To plate: Arrange the asparagus on individual plates (if stewing, include some of the liquid). Place the bread ring in the middle of the plate and position an the egg in the hollowed out center. Cut a piece of asparagus into this strips to decorate the top. (Deb says, "Sprinkle generously with sea salt and freshly ground black pepper!) ;-)

A shot of the dish before the egg was sliced into.

Notes/Results: Simple ingredients that come together in a delicious dish. My mollet eggs were easier to peel this time I believe because I more thoroughly cracked the shells before putting them back in the ice water, and because I peeled them in the cold water. I cooked my eggs about 4 minutes and while still there was plenty of runny yolk, next time I will cook them about 30 seconds less--the more oozy the better in my book. I will definitely make this again and continue to perfect my mollet eggs.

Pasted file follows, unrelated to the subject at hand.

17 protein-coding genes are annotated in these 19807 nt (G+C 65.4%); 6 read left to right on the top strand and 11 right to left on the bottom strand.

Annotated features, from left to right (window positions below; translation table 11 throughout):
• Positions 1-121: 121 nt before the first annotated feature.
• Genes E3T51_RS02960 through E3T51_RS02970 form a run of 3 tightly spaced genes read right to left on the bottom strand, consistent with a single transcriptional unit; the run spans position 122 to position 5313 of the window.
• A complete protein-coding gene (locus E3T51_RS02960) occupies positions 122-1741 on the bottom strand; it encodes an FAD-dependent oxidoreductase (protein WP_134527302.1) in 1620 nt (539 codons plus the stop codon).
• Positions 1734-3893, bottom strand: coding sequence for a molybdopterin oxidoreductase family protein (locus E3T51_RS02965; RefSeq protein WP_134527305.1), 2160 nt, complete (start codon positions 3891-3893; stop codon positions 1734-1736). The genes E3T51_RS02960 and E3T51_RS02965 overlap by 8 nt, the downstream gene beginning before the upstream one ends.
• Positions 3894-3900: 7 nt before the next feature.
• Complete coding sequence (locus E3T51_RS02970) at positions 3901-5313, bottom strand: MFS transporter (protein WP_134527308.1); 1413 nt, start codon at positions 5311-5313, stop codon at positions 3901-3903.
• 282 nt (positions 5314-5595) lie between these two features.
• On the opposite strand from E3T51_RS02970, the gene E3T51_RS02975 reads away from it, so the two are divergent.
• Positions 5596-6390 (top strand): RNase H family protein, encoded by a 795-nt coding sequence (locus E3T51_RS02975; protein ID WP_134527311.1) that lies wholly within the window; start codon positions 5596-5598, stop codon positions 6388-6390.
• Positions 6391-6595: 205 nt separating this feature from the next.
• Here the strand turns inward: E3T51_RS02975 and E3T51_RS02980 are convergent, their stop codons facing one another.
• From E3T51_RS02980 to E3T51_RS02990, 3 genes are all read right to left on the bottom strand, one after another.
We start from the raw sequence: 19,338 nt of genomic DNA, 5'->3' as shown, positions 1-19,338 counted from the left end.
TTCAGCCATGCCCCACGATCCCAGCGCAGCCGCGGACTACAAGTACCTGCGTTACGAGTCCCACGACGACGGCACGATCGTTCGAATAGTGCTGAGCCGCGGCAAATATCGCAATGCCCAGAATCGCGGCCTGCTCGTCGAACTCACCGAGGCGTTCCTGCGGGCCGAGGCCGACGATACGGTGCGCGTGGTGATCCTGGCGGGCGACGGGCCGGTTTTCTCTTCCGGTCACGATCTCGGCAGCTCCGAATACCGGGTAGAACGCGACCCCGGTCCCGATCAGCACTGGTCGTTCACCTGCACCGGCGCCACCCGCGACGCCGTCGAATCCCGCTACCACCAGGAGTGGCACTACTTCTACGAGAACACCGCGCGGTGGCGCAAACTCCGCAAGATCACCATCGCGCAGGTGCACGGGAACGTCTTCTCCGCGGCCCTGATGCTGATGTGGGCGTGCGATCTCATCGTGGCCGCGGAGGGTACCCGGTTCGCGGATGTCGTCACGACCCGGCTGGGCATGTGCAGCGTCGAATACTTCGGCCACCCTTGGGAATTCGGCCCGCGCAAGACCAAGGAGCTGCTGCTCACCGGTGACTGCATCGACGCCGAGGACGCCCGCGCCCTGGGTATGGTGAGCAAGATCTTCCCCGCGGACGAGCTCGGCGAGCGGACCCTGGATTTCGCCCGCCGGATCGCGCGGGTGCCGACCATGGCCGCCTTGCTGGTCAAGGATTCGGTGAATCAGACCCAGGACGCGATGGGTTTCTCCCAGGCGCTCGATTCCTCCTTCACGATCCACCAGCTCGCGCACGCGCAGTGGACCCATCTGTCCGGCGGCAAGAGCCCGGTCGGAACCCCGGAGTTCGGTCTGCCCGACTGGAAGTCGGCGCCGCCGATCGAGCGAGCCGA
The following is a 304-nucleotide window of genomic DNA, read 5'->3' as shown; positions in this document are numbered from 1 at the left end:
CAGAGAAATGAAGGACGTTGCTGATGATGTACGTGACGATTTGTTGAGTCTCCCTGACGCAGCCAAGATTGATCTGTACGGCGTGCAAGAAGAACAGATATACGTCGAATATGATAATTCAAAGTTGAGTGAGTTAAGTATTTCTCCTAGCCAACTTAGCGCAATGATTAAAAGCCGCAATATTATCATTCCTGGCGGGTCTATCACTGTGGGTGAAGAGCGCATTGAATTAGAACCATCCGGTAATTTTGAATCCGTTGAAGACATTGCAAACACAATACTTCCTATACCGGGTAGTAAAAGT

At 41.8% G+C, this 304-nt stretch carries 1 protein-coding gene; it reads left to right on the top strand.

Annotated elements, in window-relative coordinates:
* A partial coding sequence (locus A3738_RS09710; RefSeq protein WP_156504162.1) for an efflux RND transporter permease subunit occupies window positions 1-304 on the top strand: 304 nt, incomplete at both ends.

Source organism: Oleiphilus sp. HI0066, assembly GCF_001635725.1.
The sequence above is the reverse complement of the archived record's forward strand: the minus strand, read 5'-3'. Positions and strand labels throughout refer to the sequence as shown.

This post is being linked to the L'Oeuf Incroyable! (The Incredible Egg!)--with Jacques Pépin dishes that feature or include the wonderful egg. You can see the egg-inspired dishes the other participants made by checking out the picture links on the post.

Happy Aloha Friday!

Wednesday, May 6, 2015

The Book Tour Stops Here: A Review of "Diamond Head" A Novel by Cecily Wong, Served Up with a Recipe for Hawaiian Poke with Black Sesame Seed

Today's TLC Book Tour stop is Diamond Head, a novel by Cecily Wong. It's my second review of a Hawaii-based book this week. Unlike the rom-com, present-day Oahu setting of About a Girl, Diamond Head takes us from China at the time of the Boxer Rebellion to Oahu from the early 1990's to the 1960's. It is an absorbing drama about the secrets that weave a family together but also pulls them apart. I am pairing by book review with a spin on one of my favorite local foods with a recipe for Poke with Black Sesame Seed, inspired by a scene in the book. 

Publisher's Blurb: